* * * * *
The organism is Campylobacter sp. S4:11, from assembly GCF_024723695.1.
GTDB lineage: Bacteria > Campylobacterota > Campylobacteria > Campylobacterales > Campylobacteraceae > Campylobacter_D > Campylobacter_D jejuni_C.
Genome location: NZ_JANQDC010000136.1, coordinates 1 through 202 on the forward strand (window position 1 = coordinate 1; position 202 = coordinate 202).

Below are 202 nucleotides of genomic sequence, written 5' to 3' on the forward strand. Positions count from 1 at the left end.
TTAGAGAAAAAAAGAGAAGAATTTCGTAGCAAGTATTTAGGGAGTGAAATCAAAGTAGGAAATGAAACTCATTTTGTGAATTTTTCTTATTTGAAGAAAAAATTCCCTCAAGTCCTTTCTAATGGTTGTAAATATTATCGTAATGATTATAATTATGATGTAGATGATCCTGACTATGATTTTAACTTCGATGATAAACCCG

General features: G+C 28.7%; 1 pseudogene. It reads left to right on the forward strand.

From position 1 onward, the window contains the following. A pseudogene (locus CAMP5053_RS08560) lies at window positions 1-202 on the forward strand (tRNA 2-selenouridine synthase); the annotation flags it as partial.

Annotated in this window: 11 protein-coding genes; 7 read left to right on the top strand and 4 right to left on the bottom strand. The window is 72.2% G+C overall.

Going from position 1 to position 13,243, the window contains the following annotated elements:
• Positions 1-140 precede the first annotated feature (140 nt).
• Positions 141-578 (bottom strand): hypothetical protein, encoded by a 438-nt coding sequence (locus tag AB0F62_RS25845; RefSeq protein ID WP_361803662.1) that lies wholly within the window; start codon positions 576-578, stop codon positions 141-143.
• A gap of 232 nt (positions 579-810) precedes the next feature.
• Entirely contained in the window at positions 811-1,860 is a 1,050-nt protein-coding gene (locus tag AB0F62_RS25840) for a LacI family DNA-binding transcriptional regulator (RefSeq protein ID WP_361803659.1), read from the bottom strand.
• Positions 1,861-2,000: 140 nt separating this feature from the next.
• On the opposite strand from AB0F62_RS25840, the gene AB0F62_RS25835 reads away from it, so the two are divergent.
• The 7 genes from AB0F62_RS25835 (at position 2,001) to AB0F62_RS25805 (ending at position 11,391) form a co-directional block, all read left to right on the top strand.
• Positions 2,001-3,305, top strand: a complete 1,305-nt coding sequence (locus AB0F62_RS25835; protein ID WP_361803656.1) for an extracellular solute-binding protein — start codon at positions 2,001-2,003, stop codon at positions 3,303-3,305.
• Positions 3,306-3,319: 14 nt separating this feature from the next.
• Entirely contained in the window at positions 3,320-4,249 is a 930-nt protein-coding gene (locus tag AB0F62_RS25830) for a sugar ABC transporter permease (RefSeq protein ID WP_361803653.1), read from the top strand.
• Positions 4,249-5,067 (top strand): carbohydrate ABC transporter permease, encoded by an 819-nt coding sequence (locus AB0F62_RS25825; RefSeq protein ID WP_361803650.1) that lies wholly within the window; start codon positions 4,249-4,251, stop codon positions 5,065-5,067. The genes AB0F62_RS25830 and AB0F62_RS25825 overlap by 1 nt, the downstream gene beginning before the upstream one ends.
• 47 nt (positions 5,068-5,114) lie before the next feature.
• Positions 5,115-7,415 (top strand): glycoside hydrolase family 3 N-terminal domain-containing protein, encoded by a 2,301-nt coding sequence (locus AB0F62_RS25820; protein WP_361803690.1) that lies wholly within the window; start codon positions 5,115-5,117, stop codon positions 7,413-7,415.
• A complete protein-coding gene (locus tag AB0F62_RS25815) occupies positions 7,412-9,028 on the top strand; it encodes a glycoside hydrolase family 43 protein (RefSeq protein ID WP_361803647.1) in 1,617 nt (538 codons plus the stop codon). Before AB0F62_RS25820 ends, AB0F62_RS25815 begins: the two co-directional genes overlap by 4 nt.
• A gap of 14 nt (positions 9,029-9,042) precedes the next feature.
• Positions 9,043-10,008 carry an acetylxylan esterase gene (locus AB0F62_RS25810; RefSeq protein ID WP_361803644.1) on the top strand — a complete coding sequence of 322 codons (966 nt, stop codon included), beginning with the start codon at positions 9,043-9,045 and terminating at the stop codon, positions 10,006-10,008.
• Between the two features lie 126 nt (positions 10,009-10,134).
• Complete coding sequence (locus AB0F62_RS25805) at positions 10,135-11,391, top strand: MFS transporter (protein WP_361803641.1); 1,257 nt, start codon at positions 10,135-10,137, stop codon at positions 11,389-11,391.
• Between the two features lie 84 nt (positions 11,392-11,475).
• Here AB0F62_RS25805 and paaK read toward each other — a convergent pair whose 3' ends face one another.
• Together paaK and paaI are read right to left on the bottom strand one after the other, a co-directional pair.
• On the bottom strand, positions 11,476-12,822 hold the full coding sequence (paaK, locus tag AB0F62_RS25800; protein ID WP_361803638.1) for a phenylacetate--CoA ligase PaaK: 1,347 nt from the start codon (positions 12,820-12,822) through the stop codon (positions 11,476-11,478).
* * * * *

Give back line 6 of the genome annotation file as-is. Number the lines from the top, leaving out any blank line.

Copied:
General features: G+C 28.7%; 1 pseudogene. It reads left to right on the forward strand.